This doesn't mean that employees have to drop everything else and adapt to changes at a moment's notice, of course. There are legitimate reasons why some employees may not be as flexible as others when it comes to certain types of changes. If an employee relies on others for transportation or has family considerations that keep her from working outside of certain hours, she certainly can't be blamed for being inflexible when it comes to shift scheduling. Even with limits in place, however, some employees will try to show as much flexibility and adaptability as they can. This is a great trait to have in an employee, since it means that she'll try to make things work as best as she can instead of just giving up or complaining about the changes.
If employees have high self-esteem, they're much more likely to be confident in their work and often produce higher-quality work as well. This is why it's usually included on lists of the best qualities of a good employee. High self-esteem means that the employee knows what he is capable of and isn't afraid to push those limits as needed. He will produce the best quality of work of which he feels capable, and he won't second-guess decisions, so the work is usually done faster as well. High self-esteem often goes hand-in-hand with ambition, letting those employees double down on positive traits. Best of all, high self-esteem is often visible in the way that the employee (or potential employee) dresses, talks and moves. It's a sort of confidence that's hard to fake, so it's easy to tell which employees have it in spades.
Good employees are often well-spoken, being able to convey thoughts and ideas in a way that's easy for others to understand. This doesn't mean that they have to talk a lot; some well-spoken people tend to be pretty quiet most of the time. They still shine when it comes to giving a presentation, trying to sell someone on an idea or even preparing written communication for reports, emails and papers. Clear communication is vital in the business world, since without it there's a good chance that something will get lost in the message. Not everyone is able to communicate easily, so it's important to treasure those employees who have the gift of well-spoken communication.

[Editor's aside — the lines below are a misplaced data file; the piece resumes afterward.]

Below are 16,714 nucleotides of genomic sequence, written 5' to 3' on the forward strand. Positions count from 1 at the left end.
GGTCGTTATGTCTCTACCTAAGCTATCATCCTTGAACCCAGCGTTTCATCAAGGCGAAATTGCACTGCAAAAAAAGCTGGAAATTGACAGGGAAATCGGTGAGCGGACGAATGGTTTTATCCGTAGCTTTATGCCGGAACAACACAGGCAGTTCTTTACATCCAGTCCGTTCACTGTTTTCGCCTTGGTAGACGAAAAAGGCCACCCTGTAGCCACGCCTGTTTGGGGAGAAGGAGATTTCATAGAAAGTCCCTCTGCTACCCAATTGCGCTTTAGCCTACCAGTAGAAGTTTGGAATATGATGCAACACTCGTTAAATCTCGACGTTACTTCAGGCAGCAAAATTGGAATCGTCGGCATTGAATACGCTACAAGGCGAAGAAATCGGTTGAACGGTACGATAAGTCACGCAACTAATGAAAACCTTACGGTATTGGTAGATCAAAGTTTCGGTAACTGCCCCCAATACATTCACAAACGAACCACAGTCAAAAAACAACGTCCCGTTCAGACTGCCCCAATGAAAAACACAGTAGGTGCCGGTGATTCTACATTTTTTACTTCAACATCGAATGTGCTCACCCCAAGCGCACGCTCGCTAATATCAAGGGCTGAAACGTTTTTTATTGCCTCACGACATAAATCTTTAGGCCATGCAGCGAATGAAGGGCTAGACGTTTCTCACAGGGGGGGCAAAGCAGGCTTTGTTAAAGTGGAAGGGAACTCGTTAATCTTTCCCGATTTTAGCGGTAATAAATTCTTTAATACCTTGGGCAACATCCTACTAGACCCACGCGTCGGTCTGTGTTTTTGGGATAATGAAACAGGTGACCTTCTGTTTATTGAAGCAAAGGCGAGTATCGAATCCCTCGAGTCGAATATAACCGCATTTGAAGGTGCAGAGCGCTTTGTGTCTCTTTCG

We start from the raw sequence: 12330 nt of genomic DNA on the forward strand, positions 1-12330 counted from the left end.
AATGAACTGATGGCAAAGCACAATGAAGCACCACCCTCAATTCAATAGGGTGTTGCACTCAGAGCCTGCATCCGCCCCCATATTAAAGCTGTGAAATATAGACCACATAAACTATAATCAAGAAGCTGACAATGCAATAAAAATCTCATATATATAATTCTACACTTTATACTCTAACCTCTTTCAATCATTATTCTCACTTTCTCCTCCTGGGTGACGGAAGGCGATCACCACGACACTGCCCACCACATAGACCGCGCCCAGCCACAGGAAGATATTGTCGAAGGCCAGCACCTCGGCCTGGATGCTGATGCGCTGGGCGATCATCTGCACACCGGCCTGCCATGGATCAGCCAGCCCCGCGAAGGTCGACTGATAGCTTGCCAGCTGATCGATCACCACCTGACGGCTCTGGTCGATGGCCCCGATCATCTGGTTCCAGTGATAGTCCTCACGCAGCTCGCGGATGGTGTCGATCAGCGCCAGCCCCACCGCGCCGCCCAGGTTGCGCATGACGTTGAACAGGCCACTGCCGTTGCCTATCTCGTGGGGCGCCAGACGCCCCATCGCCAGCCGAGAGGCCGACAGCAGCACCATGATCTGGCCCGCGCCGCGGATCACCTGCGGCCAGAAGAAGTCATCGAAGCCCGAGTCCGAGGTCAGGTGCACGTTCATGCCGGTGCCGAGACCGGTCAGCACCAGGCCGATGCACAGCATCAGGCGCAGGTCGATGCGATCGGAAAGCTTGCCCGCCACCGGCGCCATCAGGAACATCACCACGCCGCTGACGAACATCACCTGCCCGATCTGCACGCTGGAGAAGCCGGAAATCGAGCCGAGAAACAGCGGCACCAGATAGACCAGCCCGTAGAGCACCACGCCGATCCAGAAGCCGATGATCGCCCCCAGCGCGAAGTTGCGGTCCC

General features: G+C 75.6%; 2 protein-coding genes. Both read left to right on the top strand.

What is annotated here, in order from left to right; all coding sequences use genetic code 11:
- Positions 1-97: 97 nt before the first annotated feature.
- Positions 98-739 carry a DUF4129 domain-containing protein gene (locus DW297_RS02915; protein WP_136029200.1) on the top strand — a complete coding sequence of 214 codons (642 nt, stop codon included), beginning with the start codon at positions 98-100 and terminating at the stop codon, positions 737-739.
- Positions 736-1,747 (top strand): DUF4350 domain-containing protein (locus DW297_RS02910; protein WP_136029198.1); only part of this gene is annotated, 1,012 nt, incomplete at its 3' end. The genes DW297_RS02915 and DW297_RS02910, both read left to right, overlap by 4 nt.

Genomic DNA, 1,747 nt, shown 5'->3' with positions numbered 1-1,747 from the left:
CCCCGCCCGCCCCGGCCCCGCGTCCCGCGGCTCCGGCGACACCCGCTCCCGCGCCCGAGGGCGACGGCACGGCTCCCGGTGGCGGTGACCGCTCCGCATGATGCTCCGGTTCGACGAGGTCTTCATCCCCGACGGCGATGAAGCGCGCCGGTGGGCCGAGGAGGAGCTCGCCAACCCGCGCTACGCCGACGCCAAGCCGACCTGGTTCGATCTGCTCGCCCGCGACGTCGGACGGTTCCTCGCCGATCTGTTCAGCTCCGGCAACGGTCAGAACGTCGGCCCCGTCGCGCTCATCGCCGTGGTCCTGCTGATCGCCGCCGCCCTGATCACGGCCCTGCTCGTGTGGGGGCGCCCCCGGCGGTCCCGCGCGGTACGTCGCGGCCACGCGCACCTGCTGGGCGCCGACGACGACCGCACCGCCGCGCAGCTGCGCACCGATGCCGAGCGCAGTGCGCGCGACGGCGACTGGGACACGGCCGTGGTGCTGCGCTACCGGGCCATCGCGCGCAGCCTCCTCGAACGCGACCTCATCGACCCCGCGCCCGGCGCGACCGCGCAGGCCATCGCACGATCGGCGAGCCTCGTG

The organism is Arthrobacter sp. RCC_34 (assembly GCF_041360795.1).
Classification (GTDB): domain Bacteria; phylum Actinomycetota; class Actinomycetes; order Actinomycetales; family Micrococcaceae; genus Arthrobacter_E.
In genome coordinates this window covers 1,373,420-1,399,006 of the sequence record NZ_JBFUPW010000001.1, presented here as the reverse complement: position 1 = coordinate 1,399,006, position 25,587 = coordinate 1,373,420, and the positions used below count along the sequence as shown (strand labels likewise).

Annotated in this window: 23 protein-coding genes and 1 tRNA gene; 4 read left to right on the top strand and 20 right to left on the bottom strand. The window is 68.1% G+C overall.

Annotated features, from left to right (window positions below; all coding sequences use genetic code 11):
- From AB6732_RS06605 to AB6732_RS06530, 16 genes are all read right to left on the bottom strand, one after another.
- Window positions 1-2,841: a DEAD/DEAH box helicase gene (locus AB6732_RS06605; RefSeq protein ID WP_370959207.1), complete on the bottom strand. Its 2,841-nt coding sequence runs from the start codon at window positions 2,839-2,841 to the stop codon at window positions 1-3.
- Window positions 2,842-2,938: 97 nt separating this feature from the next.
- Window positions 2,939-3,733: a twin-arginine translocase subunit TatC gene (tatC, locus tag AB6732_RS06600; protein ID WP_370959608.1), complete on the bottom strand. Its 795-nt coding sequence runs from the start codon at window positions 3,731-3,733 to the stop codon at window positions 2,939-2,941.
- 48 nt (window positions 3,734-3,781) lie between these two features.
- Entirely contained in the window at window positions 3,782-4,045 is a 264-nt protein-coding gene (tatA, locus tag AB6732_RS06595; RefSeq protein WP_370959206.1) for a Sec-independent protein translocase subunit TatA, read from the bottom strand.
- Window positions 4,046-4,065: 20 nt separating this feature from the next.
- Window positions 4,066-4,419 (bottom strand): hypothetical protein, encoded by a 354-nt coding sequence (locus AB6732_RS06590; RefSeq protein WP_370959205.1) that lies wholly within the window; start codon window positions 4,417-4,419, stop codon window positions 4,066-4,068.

There are countless adages and fables that stress the importance of honesty. As important as it is in day to day life, it's even more important in the workplace. Employees who distort the truth or outright lie will cause more problems than they solve, and in some cases they may increase the amount of overall strife in the workplace. As you weed out dishonest employees, do your best to reward the honest ones. Not only will they appreciate the acknowledgement, but it may help encourage other employees to embrace honesty as a policy as well.
Right along with honesty, trustworthiness is vital for good employees. You can think of trustworthiness as the application of honesty over time, but it's really a bit more than that. Trustworthiness means that you can depend on employees to do what they say they'll do and also be able to do what you need them to do. A trustworthy employee is one that you know you can turn to whether things are going well or going badly and know that she'll get the job done. They're honest, they're dependable and they're just the sort of employees that you want in your organization. If an employee isn't trustworthy, there's a good chance that her time with your company is limited from the start.